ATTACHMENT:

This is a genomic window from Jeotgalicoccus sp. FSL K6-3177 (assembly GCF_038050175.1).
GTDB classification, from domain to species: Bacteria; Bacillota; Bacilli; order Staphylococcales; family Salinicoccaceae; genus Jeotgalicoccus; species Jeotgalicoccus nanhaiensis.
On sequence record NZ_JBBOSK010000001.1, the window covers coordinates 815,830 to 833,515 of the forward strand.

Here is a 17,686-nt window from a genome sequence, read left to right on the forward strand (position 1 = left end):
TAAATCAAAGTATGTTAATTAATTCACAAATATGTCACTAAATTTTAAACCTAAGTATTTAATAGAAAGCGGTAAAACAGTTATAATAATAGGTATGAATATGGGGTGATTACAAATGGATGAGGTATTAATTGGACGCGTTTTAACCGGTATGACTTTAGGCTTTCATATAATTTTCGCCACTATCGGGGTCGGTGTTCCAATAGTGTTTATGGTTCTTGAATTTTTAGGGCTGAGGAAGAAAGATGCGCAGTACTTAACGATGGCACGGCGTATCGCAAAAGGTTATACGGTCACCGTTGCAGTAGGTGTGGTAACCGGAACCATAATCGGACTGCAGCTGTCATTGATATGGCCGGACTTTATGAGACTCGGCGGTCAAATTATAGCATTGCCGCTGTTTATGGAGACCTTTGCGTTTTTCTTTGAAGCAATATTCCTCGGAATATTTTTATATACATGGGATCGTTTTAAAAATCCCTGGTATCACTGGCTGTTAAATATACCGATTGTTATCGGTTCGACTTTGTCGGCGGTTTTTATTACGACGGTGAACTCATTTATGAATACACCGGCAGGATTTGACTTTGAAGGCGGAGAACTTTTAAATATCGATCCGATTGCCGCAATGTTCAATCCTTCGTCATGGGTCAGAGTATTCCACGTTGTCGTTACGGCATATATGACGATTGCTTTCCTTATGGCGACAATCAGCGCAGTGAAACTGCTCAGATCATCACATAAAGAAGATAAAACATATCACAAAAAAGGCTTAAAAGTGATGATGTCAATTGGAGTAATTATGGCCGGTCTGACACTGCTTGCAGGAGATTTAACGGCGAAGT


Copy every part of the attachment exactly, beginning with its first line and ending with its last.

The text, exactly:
This is a genomic window from Jeotgalicoccus sp. FSL K6-3177 (assembly GCF_038050175.1).
GTDB classification, from domain to species: Bacteria; Bacillota; Bacilli; order Staphylococcales; family Salinicoccaceae; genus Jeotgalicoccus; species Jeotgalicoccus nanhaiensis.
On sequence record NZ_JBBOSK010000001.1, the window covers coordinates 815,830 to 833,515 of the forward strand.

Here is a 17,686-nt window from a genome sequence, read left to right on the forward strand (position 1 = left end):
TAAATCAAAGTATGTTAATTAATTCACAAATATGTCACTAAATTTTAAACCTAAGTATTTAATAGAAAGCGGTAAAACAGTTATAATAATAGGTATGAATATGGGGTGATTACAAATGGATGAGGTATTAATTGGACGCGTTTTAACCGGTATGACTTTAGGCTTTCATATAATTTTCGCCACTATCGGGGTCGGTGTTCCAATAGTGTTTATGGTTCTTGAATTTTTAGGGCTGAGGAAGAAAGATGCGCAGTACTTAACGATGGCACGGCGTATCGCAAAAGGTTATACGGTCACCGTTGCAGTAGGTGTGGTAACCGGAACCATAATCGGACTGCAGCTGTCATTGATATGGCCGGACTTTATGAGACTCGGCGGTCAAATTATAGCATTGCCGCTGTTTATGGAGACCTTTGCGTTTTTCTTTGAAGCAATATTCCTCGGAATATTTTTATATACATGGGATCGTTTTAAAAATCCCTGGTATCACTGGCTGTTAAATATACCGATTGTTATCGGTTCGACTTTGTCGGCGGTTTTTATTACGACGGTGAACTCATTTATGAATACACCGGCAGGATTTGACTTTGAAGGCGGAGAACTTTTAAATATCGATCCGATTGCCGCAATGTTCAATCCTTCGTCATGGGTCAGAGTATTCCACGTTGTCGTTACGGCATATATGACGATTGCTTTCCTTATGGCGACAATCAGCGCAGTGAAACTGCTCAGATCATCACATAAAGAAGATAAAACATATCACAAAAAAGGCTTAAAAGTGATGATGTCAATTGGAGTAATTATGGCCGGTCTGACACTGCTTGCAGGAGATTTAACGGCGAAGT